From time to time, new handsets with the OnePlus logo appear on the market. Usually, however, these are models from the popular or mid-price range. Now, however, the Chinese have decided to bring out their heaviest cannon against the competition – the OnePlus Buds Pro 2, costing almost PLN 900 and developed jointly with the Danish company Dynaudio. Is it really so good as to send into market retirement such headphone majors as the Sony WF-1000XM4, Jabra Elite 85t or Samsung Galaxy Buds 2 Pro? We check!
OnePlus Buds Pro 2 – design, build quality, wearing comfort
The build quality of the OnePlus Buds 2 Pro headphones is very good, but also…. exactly the same as in the case of the older Buds Pro. Their styling is also very similar. Only when we have the opportunity to directly compare the two models with each other, then we will notice that the driver housings have been slightly pre-designed – the new ones are a tad slimmer. However, I have not noticed that this significantly changes the comfort of use. With both models in my ears, I could easily spend a whole day at work.
The shape and build quality of the case are similarly unchanged – the main difference, by which you will recognize the newer model from the outside, is the logo of the Danish brand Dynaudio printed below the embossed OnePlus lettering. It reportedly participated in the process of tuning the sound of the Buds Pro 2 model. This is such a small bonus coming from the recent merger of OnePlus with Oppo, which already had the rights to the Danish logo. Oppo, in turn, benefited on the same basis from the Hasselblad logo, which had previously found its way onto OnePlus cameras. Oh, such a symbiotic exchange. However, in printed form, the Dynaudio logo looks, next to the embossed OnePlus logo, a tad, like an impoverished relative or as if it was added by surprise, at the last moment.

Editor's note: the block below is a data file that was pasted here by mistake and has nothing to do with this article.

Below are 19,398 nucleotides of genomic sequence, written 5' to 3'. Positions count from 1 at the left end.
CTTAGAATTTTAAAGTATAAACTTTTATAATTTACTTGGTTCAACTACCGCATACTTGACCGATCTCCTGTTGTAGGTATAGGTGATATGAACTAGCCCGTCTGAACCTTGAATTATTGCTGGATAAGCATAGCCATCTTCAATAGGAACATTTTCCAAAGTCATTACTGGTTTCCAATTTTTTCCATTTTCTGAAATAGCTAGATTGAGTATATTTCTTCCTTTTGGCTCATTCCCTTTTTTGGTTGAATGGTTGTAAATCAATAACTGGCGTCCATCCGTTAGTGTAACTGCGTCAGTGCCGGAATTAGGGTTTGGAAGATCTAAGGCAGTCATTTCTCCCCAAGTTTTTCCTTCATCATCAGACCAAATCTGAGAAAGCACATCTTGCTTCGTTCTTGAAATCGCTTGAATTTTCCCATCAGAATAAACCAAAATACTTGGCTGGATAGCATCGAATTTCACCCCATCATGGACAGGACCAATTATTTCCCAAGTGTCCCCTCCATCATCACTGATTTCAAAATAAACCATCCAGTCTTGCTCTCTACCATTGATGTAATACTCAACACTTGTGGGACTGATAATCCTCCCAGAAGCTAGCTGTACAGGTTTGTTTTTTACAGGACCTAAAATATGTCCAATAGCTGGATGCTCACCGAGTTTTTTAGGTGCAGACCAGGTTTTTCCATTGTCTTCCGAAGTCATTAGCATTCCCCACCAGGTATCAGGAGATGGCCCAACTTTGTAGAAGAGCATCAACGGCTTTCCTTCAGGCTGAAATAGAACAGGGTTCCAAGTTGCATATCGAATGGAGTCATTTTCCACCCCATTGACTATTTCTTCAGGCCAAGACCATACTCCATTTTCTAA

The matte case effectively masks fingerprints, even in the Obsidian Black version (in addition to it, you’ll also find Arbor Green in stores – matching the color of the case of the new OnePlus 11) and, what I was most worried about, it doesn’t show any possible minor scratches.
The handsets are resistant to moisture and splashing (IP55 standard), but this is rather standard today. A much less common feature in TWS devices is the certification (here IPX4) given to the case itself. This means that it too is not too afraid of rain. For this, I don’t think I’ll surprise anyone by saying that the same parameters were already in the case of older Buds Pro.
Inside the case, the headphones rest gracefully in their slots. Both taking them out and inserting them into their sockets is no problem at all. Strong magnets keep them, it seems, very firmly in place – it seems, because I thought so until my first accidental fall, after which I had to search for one of the headphones deep under a neighboring desk. Nevertheless, in typical use, the headphones sit in their slots stably.
We use squeezable touch panels to control the headphones – which work exactly the same as in the older Buds Pro model. What does this mean for us? Well, only that we still don’t have the ability to control the volume from the headphones. In my eyes and in the user’s opinion, this is a big minus. The panels themselves, on the other hand, work reliably, are comfortable to use and resistant to accidental reactions.
On the big plus side of the headphones’ design, I credit support for Qi wireless charging.
In the factory set we get a USB cable and three sets of silicone earbuds of different sizes. So it’s pretty modest for the price. No Comply foams or other headphone frivolities.